Feature | By Mark Lewis

Before ‘The Fringe’ and After

Many people in Ojai are fans of the popular Netflix series “The Crown,” but few feel a personal connection to its subject matter. We’re contemporary Americans, watching a historical drama set in Britain the middle of the last century – a long time ago in a galaxy far, far away. But for the Brits in our midst, the series hits rather closer to home. Especially if, like Peter Bellwood, they spot some old friends among the characters on the screen.

Bellwood, an Englishman born in 1939, has never met Queen Elizabeth II, the lady who wears the crown in question. Nor did he ever meet the late Harold Macmillan, whose term as prime minister from 1957 to 1963 provides the setting for Season 2. But there’s a key scene in the season finale where Macmillan visits London’s Fortune Theatre to see a satirical revue called “Beyond The Fringe,” featuring four young men dressed in gray. In real life, Bellwood knew the four performers well — especially Peter Cook, shown humiliating Macmillan with a deft and mercilessly phrased ad-lib.

Bellwood was not in the theater that night, but he was living in London at the time, and Cook soon would invite him to join the cast of another satiric revue, “The Establishment,” a major link in the chain from “Beyond The Fringe” to “Monty Python’s Flying Circus.” That was the beginning of Bellwood’s professional career in show business, which later brought him to Hollywood as a screenwriter, and eventually to Ojai, where his surrealistic columns enliven the pages of the Ojai Quarterly. But his connection to Cook actually went back several years before “Beyond the Fringe,” to his undergraduate days at Cambridge University. The Satire Boom was still a squib, and Bellwood was present at the creation.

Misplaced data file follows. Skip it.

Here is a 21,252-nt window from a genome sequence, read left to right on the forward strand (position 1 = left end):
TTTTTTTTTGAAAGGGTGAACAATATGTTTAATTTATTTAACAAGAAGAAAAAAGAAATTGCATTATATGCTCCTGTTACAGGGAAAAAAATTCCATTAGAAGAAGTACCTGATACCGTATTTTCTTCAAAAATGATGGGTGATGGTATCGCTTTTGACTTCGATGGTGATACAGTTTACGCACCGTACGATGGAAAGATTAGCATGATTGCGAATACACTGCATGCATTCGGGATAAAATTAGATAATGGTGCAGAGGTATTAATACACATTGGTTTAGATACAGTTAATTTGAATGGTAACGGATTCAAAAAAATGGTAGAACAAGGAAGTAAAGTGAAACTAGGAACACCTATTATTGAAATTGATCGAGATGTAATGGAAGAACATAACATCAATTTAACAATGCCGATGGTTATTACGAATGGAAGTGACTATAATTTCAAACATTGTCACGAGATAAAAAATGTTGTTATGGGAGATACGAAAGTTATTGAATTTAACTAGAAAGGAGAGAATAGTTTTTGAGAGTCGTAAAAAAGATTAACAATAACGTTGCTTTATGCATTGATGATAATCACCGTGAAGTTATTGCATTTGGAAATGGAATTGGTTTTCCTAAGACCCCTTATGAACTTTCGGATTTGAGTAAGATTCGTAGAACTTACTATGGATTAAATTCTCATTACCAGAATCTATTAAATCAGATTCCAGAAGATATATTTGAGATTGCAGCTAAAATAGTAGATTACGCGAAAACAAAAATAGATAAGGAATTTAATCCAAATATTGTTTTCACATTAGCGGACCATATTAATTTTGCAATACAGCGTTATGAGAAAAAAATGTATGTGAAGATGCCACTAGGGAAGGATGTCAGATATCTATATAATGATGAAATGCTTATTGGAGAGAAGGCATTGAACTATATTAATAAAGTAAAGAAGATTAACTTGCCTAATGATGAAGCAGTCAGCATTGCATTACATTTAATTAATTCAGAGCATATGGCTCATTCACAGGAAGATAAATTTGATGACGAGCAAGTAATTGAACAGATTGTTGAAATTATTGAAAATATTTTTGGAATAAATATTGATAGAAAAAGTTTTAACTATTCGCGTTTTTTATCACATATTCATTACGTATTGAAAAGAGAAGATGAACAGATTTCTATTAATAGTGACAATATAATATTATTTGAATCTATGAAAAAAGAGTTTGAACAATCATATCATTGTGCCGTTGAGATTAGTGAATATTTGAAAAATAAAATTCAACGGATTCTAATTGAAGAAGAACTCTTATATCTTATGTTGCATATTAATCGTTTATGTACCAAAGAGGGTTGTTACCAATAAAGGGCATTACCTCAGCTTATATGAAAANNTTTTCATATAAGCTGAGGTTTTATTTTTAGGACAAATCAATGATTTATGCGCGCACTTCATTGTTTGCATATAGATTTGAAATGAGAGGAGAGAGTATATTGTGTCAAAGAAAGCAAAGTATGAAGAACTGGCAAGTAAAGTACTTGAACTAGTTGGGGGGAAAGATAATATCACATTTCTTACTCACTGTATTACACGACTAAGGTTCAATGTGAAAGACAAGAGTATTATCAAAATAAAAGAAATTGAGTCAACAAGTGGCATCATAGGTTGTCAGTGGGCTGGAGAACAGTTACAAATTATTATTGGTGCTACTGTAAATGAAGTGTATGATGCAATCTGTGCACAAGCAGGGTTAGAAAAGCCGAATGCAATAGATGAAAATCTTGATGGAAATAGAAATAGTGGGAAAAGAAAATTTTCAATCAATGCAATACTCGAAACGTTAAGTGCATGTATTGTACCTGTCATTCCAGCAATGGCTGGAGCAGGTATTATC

Bellwood was born and raised in York, where he attended St. Peter’s, a private school of ancient lineage where past alumni included the infamous Guy Fawkes, who tried to blow up Parliament in 1605. (It seems that Old Peterites are predisposed to booms, satiric or otherwise.) In the fall of 1958 he arrived at St. Catharine’s College at Cambridge University with a view to studying law. But fate diverted him to a different path, due to an unusual talent.

“Well, I played the ukulele,” he explains.

During his freshman year a St. Catharine’s group called “The Midnight Howlers” put on a concert that included Bellwood with his ukulele, singing comical songs popularized by the entertainer George Formby. Adrian Slade, the president of the very prestigious Cambridge University Footlights Dramatic Club, happened to see the show, and was impressed enough that he recommended Bellwood to John Bird, who was directing the annual Footlights revue. Bird auditioned Bellwood, inducted him into the club and cast him in the show.

“It just fell out of heaven,” Bellwood says. “I was the first freshman ever invited to join.”

And so at a tender age he found himself among the players in “Last Laugh,” in June 1959. The revue’s other cast members included Bird; the actress Eleanor Bron; the future politician Geoffrey Pattie, who one day would serve in Margaret Thatcher’s Cabinet; and Peter Cook, who preferred tormenting prime ministers to serving under them.

“Last Laugh” was no mere run-of-the-mill college revue. The performance was recorded for a privately pressed LP (Bellwood still has his copy), and the cast was photographed by Princess Margaret’s fiancé, Antony Armstrong-Jones, whose romance with the queen’s younger sister figures prominently in Season 2 of “The Crown.”

Cook was already a legend in the making. Cambridge was grooming him to be a diplomat, but diplomacy was not his forte. Everything Cook encountered became grist for his comedy. Seemingly without effort, he churned out skit after skit, and not just for the annual Footlights revues – he also was supplying material for London stage revues.